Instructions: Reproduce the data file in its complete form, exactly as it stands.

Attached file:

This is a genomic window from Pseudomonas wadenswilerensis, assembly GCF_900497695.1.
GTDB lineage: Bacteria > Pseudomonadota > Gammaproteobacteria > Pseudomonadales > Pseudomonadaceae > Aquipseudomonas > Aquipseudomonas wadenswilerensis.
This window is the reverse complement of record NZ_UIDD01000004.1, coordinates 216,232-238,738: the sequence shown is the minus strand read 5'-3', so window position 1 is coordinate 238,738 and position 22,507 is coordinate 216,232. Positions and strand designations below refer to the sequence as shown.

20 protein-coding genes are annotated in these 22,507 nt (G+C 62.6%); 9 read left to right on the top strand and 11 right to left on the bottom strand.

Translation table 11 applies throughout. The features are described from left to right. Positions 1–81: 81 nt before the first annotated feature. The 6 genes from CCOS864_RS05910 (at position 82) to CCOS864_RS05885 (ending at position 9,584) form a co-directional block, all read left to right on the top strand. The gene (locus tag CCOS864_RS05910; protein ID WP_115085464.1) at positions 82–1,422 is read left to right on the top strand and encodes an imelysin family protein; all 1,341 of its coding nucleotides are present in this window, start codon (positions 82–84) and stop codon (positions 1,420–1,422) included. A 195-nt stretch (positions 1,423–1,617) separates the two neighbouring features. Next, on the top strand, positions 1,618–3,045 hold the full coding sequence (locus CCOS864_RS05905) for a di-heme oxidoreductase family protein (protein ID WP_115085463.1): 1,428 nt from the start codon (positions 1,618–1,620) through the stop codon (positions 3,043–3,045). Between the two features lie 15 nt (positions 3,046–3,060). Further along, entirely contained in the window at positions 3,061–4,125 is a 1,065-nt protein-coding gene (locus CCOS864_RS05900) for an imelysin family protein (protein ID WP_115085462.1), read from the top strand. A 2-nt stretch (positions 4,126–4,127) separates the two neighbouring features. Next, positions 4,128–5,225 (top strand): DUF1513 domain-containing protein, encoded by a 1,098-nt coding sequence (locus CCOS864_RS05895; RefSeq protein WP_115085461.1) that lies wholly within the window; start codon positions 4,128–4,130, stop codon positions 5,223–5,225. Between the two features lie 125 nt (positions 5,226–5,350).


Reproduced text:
This is a genomic window from Pseudomonas wadenswilerensis, assembly GCF_900497695.1.
GTDB lineage: Bacteria > Pseudomonadota > Gammaproteobacteria > Pseudomonadales > Pseudomonadaceae > Aquipseudomonas > Aquipseudomonas wadenswilerensis.
This window is the reverse complement of record NZ_UIDD01000004.1, coordinates 216,232-238,738: the sequence shown is the minus strand read 5'-3', so window position 1 is coordinate 238,738 and position 22,507 is coordinate 216,232. Positions and strand designations below refer to the sequence as shown.

20 protein-coding genes are annotated in these 22,507 nt (G+C 62.6%); 9 read left to right on the top strand and 11 right to left on the bottom strand.

Translation table 11 applies throughout. The features are described from left to right. Positions 1–81: 81 nt before the first annotated feature. The 6 genes from CCOS864_RS05910 (at position 82) to CCOS864_RS05885 (ending at position 9,584) form a co-directional block, all read left to right on the top strand. The gene (locus tag CCOS864_RS05910; protein ID WP_115085464.1) at positions 82–1,422 is read left to right on the top strand and encodes an imelysin family protein; all 1,341 of its coding nucleotides are present in this window, start codon (positions 82–84) and stop codon (positions 1,420–1,422) included. A 195-nt stretch (positions 1,423–1,617) separates the two neighbouring features. Next, on the top strand, positions 1,618–3,045 hold the full coding sequence (locus CCOS864_RS05905) for a di-heme oxidoreductase family protein (protein ID WP_115085463.1): 1,428 nt from the start codon (positions 1,618–1,620) through the stop codon (positions 3,043–3,045). Between the two features lie 15 nt (positions 3,046–3,060). Further along, entirely contained in the window at positions 3,061–4,125 is a 1,065-nt protein-coding gene (locus CCOS864_RS05900) for an imelysin family protein (protein ID WP_115085462.1), read from the top strand. A 2-nt stretch (positions 4,126–4,127) separates the two neighbouring features. Next, positions 4,128–5,225 (top strand): DUF1513 domain-containing protein, encoded by a 1,098-nt coding sequence (locus CCOS864_RS05895; RefSeq protein WP_115085461.1) that lies wholly within the window; start codon positions 4,128–4,130, stop codon positions 5,223–5,225. Between the two features lie 125 nt (positions 5,226–5,350).